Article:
Rhetoric of President Franklin D. Roosevelt

SELECTED BIBLIOGRAPHY
Allan Louden, Wake Forest University (louden@wfu.edu)

3Last Updated: Thursday, 16-Sep-2010 09:48:47 EDT

Listen to FDR's "Day of Infamy"

Aoki, K. (2006). A study of Franklin Delano Roosevelt's persuasive communication within the Fireside Chat: An analysis of language and style. Human Communication Research, , 72-81.

Barry, L. R. (2004). Eleanor Roosevelt. In M. M. Wertheimer (Ed.) Inventing a voice (161-180). New York: Rowman & Littlefield.

Benson, T. W. (2002). FDR at Gettysburg: The New Deal and the rhetoric of presidential leadership. In L. G. Dorsey (Ed.), The presidency and rhetorical leadership (pp. 145-183). College Station, TX: Texas A&M University Press.

Blair, D. M. (2005). "We Go Ahead Together or We Go Down Together": The civil rights rhetoric of Eleanor Roosevelt. In J. A. Aune and E. D. Rigsby (Eds.) Civil rights rhetoric and the American presidency (pp. 62-82) . College Station, TX: Texas A&M University Press.

Carew, M. G. (2005). The power to persuade: FDR, the newsmagazines, and going to war, 1939-1941.Landham, MD: University Press of America.

Crowell, L, Cowperthwaite, L. L., & Brandenburg, E. (1961). Franklin D. Roosevelt: A study in leadership through persuasion. In L. Reid (Ed.), American public address: Studies in honor of Albert Craig Baird. Columbia: University of Missouri Press.

Hasian, M. A., Jr. (2003). Franklin D. Roosevelt, wartime anxieties, and the saboteurs' case. Rhetoric & Public Affairs, 6, 233-260.

Hasian, M., Jr. (2003). Franklin D. Roosevelt, the holocaust, and modernity's rescue rhetoric. Communication Quarterly, 51, 154-173.

Houck, D. W. (2004). FDR's commonwealth club address: Redefining individualism, adjudicating greatness. Rhetoric & Public Affairs, 7, 259-282.

Houck, D. W. (2002). FDR and fear itself: The first inaugural address. College Station, TX: Texas University A & M Press.

Houck, D. W. (2001). Rhetoric as currency: Hoover, Roosevelt, and the Great Depression. College Station, TX: Texas A&M University Press.

Houck, D. W. (1997). Reading the body of the text: FDRs 1932 speech to the democratic National Convention. Southern Communication Journal, 63, 20-36.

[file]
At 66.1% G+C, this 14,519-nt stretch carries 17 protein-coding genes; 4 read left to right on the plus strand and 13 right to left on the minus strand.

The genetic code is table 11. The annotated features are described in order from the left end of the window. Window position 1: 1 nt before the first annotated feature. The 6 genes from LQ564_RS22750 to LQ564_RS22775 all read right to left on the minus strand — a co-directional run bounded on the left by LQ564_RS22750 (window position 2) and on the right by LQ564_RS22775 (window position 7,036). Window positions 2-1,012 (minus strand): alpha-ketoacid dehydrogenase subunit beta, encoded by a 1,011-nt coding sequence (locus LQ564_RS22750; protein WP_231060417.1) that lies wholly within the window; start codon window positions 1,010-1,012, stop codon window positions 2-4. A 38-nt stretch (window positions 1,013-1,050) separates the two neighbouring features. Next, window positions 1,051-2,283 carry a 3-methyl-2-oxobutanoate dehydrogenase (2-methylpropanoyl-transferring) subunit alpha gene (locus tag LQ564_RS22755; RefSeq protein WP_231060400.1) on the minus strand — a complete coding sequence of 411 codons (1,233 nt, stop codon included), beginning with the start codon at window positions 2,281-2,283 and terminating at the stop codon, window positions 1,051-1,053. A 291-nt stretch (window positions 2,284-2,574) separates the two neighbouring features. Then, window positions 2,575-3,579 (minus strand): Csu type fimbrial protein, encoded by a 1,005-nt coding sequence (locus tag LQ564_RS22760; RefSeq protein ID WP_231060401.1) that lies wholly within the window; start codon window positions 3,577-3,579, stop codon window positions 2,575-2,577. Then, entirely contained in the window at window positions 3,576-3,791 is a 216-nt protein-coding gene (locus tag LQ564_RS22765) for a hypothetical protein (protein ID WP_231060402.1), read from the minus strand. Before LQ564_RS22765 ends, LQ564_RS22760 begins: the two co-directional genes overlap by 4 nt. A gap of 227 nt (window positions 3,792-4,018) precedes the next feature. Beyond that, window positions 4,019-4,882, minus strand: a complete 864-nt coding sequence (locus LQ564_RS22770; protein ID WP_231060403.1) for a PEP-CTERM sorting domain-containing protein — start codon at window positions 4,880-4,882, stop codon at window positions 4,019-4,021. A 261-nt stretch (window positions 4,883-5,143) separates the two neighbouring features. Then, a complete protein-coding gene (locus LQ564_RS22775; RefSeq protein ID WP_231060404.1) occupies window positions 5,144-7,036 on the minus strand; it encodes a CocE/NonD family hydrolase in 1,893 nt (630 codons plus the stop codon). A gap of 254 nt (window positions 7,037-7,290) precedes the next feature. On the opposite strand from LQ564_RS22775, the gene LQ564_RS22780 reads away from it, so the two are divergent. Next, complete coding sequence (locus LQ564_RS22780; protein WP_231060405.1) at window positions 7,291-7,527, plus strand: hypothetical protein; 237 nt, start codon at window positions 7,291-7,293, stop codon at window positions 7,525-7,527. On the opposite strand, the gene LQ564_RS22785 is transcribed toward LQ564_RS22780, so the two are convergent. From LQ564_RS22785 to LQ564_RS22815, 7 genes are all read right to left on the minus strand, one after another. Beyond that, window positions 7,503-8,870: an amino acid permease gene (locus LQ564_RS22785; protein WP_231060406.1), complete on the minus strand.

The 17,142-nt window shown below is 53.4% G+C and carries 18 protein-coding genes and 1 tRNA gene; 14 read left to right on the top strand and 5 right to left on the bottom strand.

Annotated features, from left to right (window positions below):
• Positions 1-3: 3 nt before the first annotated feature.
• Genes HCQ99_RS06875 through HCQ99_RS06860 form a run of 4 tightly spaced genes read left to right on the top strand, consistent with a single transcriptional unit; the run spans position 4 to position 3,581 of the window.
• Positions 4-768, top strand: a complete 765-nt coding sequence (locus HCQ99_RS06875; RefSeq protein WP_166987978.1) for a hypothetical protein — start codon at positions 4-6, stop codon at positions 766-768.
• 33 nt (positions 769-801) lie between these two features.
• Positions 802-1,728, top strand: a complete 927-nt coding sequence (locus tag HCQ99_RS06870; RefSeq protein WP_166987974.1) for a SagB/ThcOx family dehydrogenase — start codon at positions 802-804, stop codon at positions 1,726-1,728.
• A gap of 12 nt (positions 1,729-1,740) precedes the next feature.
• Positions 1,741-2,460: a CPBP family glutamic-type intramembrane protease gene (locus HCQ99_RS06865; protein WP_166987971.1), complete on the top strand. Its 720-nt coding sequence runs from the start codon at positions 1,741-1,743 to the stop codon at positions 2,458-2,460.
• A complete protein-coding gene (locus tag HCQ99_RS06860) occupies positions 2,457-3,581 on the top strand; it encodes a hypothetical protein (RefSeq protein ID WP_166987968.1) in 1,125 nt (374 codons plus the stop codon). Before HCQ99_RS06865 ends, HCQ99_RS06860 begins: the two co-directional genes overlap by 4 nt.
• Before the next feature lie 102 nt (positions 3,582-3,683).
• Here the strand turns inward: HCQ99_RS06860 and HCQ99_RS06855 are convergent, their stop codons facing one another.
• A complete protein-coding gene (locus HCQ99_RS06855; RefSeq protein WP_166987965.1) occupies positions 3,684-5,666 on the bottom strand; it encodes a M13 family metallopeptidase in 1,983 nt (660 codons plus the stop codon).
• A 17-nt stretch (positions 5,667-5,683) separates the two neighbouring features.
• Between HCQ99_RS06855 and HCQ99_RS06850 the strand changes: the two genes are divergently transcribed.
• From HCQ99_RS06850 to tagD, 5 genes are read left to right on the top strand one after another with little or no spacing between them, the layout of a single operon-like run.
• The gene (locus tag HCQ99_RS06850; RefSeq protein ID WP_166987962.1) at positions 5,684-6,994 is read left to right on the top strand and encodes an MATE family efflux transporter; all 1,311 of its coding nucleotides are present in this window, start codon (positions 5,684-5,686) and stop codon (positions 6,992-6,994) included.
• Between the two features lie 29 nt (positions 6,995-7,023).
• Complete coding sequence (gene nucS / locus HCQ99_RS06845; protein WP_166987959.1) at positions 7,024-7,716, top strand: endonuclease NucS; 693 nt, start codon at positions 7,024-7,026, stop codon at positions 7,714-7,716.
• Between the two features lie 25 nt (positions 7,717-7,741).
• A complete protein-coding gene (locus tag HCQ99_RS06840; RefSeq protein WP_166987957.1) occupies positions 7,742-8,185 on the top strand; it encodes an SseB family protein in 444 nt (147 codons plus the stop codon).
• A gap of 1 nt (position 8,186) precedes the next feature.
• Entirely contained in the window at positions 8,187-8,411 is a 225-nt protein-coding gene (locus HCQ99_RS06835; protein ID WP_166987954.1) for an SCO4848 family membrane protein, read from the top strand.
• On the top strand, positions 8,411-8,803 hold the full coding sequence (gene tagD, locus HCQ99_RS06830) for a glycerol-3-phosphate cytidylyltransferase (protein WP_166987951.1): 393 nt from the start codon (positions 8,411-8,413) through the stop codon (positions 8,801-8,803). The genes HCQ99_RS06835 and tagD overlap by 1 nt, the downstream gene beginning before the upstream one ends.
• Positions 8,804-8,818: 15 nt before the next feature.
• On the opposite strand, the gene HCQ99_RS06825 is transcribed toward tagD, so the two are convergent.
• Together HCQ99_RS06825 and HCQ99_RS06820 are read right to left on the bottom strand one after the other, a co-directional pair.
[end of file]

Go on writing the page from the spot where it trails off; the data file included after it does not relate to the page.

Houck, D. W., & Nocasian, M. (2002). FDR's first inaugural address: Text, context, and reception. Rhetoric & Public Affairs, 5, 649-678.

Houck, D. W., Kiewe, A., & Garlock, D. (2003). FDR's body politics: The rhetoric of disability. College Station, TX: Texas A&M University Press

Kiewe, A.(2007). FDR's first fireside chat: Public confidence and the banking crisis. College Station, TX: Texas A&M University press.

Kiewe, A. (1999). A dress rehearsal for a presidential campaign: FDR's embodied "run" for the 1928 governorship. Southern Communication Journal, 64, 155-167.

Lim, E. T. (2003). The lion and the lamb: De-mythologizing Franklin Roosevelt's Fireside Chats. Rhetoric & Public Affairs, 6, 437-464.

Llewellyn, J. (2010).Paws, Pathos and Presidential Persuasion: Franklin Roosevelt’s “Fala Speech” as Precursor and Model for Richard Nixon’s “Checkers Speech”. Communication and Theatre Association of Minnesota Journal, 37, 64-76.

Ryan, H. R (2003). Franklin Delano Roosevelt: Rhetorical Politics and political rhetorics. In K. Ritter and M. J. Medhurst (Eds.) Presidential speechwriting: From the new deal to the Reagan revolution and beyond (pp. 21-39). College Station, TX: Texas A & M University Press.

Ryan, H. R. (1988). Franklin D. Roosevelt's rhetorical presidency. Westport, CT: Greenwood Press.

Ryfe, D. M. (1999). Franklin Roosevelt and the Fireside Chats. Journal of Communication, 49, 80-103.

Steele, R. (1985). Propaganda in and open society: The Roosevelt administration and the media, 1933-1941. Westport, CT: Greenwood Press.

Stelzner, H. G. (1966). "War message," December 8, 1941: An approach to language. Speech Monographs, 33, 419-437.

Valenzano, J. M. (2005). The hoofbeats of history: George W. Bush and FDR on the path to very different wars. In C. A. Williard (Ed.), Critical problems in argumentation (pp. 795-801). Washington, DC: National Communication Association.

Zelko, H. (1942). Franklin D. Roosevelt's rhythm in rhetorical style. Quarterly Journal of Speech, 28, 138-141.

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